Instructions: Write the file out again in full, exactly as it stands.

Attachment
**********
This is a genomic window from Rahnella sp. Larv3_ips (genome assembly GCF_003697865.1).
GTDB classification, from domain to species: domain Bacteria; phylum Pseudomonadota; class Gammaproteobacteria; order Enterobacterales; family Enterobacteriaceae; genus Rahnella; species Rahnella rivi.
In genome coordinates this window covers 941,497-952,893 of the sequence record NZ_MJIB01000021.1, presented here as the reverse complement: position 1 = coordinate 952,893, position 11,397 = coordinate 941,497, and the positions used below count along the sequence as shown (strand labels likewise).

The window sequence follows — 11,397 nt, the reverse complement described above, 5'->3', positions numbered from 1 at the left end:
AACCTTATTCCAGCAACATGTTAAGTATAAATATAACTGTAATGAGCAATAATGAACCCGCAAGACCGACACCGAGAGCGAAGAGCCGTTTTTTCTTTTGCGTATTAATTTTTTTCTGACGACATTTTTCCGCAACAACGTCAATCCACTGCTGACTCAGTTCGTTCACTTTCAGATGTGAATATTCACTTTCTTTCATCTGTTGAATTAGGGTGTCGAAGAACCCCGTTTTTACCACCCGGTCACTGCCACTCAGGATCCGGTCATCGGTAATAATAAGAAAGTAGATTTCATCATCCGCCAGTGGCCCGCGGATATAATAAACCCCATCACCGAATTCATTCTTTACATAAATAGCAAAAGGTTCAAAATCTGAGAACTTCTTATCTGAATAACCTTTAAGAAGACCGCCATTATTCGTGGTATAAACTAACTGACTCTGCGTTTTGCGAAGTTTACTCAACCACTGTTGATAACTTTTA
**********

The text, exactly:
This is a genomic window from Rahnella sp. Larv3_ips (genome assembly GCF_003697865.1).
GTDB classification, from domain to species: domain Bacteria; phylum Pseudomonadota; class Gammaproteobacteria; order Enterobacterales; family Enterobacteriaceae; genus Rahnella; species Rahnella rivi.
In genome coordinates this window covers 941,497-952,893 of the sequence record NZ_MJIB01000021.1, presented here as the reverse complement: position 1 = coordinate 952,893, position 11,397 = coordinate 941,497, and the positions used below count along the sequence as shown (strand labels likewise).

The window sequence follows — 11,397 nt, the reverse complement described above, 5'->3', positions numbered from 1 at the left end:
AACCTTATTCCAGCAACATGTTAAGTATAAATATAACTGTAATGAGCAATAATGAACCCGCAAGACCGACACCGAGAGCGAAGAGCCGTTTTTTCTTTTGCGTATTAATTTTTTTCTGACGACATTTTTCCGCAACAACGTCAATCCACTGCTGACTCAGTTCGTTCACTTTCAGATGTGAATATTCACTTTCTTTCATCTGTTGAATTAGGGTGTCGAAGAACCCCGTTTTTACCACCCGGTCACTGCCACTCAGGATCCGGTCATCGGTAATAATAAGAAAGTAGATTTCATCATCCGCCAGTGGCCCGCGGATATAATAAACCCCATCACCGAATTCATTCTTTACATAAATAGCAAAAGGTTCAAAATCTGAGAACTTCTTATCTGAATAACCTTTAAGAAGACCGCCATTATTCGTGGTATAAACTAACTGACTCTGCGTTTTGCGAAGTTTACTCAACCACTGTTGATAACTTTTA